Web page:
British Cattle Breeders’ Club Conference Dairy Day

British Cattle Breeders’ Club Conference Dairy Day

Precision livestock farming was one of the subjects under discussion at the annual British Cattle Breeders Club (BCBC) Cattle Conference on Wednesday (25 January). One speaker, Professor Mark Rutter, described some of the technological advances that might be available to dairy farmers of the future.

“Precision farming has had its biggest impact on the arable sector, but the technique can also be used to manage livestock,” said Professor Rutter, who is based at Harper Adams University. He has been involved in the development of the National Centre for Precision Farming.

“The aim is to measure and manage the variability of biological resources, ideally at individual animal level, and dairy farming is at the forefront in this respect. EID is the backbone of any precision system, with the technology predominantly based on passive radio-frequency identification, or RFID.”

Rumen pH sensors were one of the latest developments and these have a variety of functions, including measuring the cow’s temperature, disease detection and monitoring drinking activity, with sensors generally lasting for approximately five months, he said.

Other innovations had been designed to use animal tags and beacons installed in the buildings, to allow livestock managers to pinpoint the location of animals quickly. Other systems used video and 3D imaging, to highlight any cases of lameness at an early stage, for more effective treatment. In addition, robotic milking machines and automatic feeding and scrape systems were becoming more popular on dairy farms.

“The likely post-Brexit foreign labour restrictions could accelerate the uptake of robotics in UK agriculture,” predicted Professor Rutter. “We can also use position data, to enable us to learn more about the social behaviour of cattle. Sensors could also provide valuable information for improving more extensive systems, to facilitate the precision management of grazing.”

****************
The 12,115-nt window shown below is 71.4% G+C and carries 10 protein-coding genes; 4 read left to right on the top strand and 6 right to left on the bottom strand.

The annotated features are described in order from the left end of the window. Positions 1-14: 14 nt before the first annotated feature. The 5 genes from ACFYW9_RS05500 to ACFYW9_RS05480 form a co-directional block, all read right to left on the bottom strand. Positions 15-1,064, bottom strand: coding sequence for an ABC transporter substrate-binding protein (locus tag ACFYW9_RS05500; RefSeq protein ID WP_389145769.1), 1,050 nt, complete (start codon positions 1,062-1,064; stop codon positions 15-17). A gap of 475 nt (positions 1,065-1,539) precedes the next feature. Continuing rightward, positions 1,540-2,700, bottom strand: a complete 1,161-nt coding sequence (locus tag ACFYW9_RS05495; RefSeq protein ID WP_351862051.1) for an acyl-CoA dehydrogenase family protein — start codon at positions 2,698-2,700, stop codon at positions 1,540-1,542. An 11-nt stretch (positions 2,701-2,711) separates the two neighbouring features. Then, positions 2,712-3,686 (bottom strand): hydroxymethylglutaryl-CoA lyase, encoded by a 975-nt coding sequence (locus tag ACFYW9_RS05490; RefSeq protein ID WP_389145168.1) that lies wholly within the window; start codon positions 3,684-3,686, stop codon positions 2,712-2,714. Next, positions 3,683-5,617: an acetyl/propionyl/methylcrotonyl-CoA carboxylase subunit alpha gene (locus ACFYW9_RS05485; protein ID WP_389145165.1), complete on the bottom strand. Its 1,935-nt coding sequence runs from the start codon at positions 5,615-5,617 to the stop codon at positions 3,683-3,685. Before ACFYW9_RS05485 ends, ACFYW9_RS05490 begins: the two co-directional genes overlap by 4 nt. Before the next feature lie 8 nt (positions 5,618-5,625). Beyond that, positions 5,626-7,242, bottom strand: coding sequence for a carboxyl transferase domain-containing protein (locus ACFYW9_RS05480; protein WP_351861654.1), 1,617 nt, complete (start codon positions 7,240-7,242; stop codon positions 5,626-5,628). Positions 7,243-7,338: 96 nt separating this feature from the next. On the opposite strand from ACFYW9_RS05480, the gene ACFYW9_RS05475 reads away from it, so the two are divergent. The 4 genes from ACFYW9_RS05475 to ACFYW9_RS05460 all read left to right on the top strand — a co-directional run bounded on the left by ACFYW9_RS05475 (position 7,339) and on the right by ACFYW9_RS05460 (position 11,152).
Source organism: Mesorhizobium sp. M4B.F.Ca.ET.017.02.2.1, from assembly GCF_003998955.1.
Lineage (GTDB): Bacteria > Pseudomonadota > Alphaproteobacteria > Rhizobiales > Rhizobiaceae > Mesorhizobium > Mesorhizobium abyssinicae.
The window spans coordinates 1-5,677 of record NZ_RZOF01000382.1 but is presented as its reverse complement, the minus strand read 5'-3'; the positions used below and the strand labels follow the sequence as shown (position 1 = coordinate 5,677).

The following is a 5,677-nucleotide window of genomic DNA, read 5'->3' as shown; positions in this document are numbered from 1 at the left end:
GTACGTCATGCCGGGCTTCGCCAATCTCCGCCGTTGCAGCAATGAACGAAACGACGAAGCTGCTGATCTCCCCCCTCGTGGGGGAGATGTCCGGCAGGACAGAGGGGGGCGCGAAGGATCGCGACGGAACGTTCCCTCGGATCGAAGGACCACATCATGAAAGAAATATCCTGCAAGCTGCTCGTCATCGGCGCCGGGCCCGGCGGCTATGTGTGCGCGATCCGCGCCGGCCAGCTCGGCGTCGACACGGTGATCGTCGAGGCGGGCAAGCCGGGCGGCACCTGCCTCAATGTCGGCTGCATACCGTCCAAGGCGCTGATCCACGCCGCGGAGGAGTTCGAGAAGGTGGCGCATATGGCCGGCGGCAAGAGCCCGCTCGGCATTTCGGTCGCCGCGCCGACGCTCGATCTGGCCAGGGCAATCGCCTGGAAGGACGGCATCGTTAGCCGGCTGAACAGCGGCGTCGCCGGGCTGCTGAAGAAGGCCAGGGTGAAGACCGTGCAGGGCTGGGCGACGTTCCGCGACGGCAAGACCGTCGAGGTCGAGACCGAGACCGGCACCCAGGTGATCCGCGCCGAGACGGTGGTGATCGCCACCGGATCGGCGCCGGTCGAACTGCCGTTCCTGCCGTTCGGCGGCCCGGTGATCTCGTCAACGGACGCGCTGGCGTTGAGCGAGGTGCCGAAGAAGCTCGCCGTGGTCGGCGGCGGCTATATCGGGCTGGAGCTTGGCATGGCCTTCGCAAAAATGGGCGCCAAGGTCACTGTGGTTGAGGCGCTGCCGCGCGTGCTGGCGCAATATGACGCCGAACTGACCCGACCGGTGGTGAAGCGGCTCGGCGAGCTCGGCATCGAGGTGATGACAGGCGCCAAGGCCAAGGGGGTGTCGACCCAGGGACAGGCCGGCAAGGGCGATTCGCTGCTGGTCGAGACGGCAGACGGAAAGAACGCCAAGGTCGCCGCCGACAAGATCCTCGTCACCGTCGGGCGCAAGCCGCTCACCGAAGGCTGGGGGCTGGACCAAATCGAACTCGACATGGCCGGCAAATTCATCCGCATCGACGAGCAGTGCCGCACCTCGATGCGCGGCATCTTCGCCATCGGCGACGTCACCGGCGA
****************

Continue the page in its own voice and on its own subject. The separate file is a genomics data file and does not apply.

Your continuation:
Milk Production and Processing Perspective

Jim Dickinson is the businessman behind the Longley Farm milk products brand and he described how he planned to adapt his dairy cattle breeding decisions in a changing marketplace.

“High component milk is the most efficient, in terms of transportation and marketing,” he stated. “If we breed cows for higher fat and protein yields, then we could have more product to sell and would therefore need fewer cows.

“Fine-tuning our breeding decisions will become even more important in the future, as the UK has only limited processing capacity and we are facing the possibility of restricted access to customers within the European Union. My approach would be to hope for the best, but plan for the worst,” said Mr Dickinson.

The British Cattle Conference ran from 23-25 January, under the theme ‘Practical Innovation – Today’s Challenges for Tomorrow’s Generation It took place at the Telford Hotel and Golf Resort in Shropshire. Experts from around the globe gave their views on a variety of topics linked to cattle breeding. The event was focused on beef cattle on Tuesday and dairy cattle on Wednesday.

The BCBC wishes to thank the following sponsors for their support: Major sponsors: Asda; Afimilk; Waitrose Farming Partnership; AHDB Dairy; Mole Valley Farmers. Other sponsors: ABP UK; AHDB Beef and Lamb; Alltech; British Limousin Cattle Society; CIS; DairyPro; Dovecote Park; Egenes; ForFarmers; Hereford Cattle Society; Holstein UK; Merial Animal Health; MSD Animal Health; Neogen Europe; NMR; Shearwell Data Ltd; Shepherd Publishing; Shorthorn Cattle Society; SRUC; VikingGenetics; Zoetis.



Founded in 1946, the British Cattle Breeders Club (BCBC) was formed to promote the exchange of ideas on beef and dairy cattle production. Its annual British Cattle Conference has become an important event in the farming calendar, providing an opportunity to connect with some of the industry’s leading scientists, specialists, veterinarians and best practice farmers.

The British Cattle Conference extends a warm welcome to non-members, although anyone with an interest in the UK cattle industry is encouraged to join the BCBC; membership is £35 a year and includes a discount on conference attendance fees. To book a place and for help with arranging accommodation, please contact BCBC secretary, Heidi Bradbury 07966 032079

More detailed information about the BCBC and the British Cattle Conference can be found on the website,

The event’s main sponsors are: ASDA, Afimilk, Waitrose, Mole Valley Farmers and AHDB Dairy.


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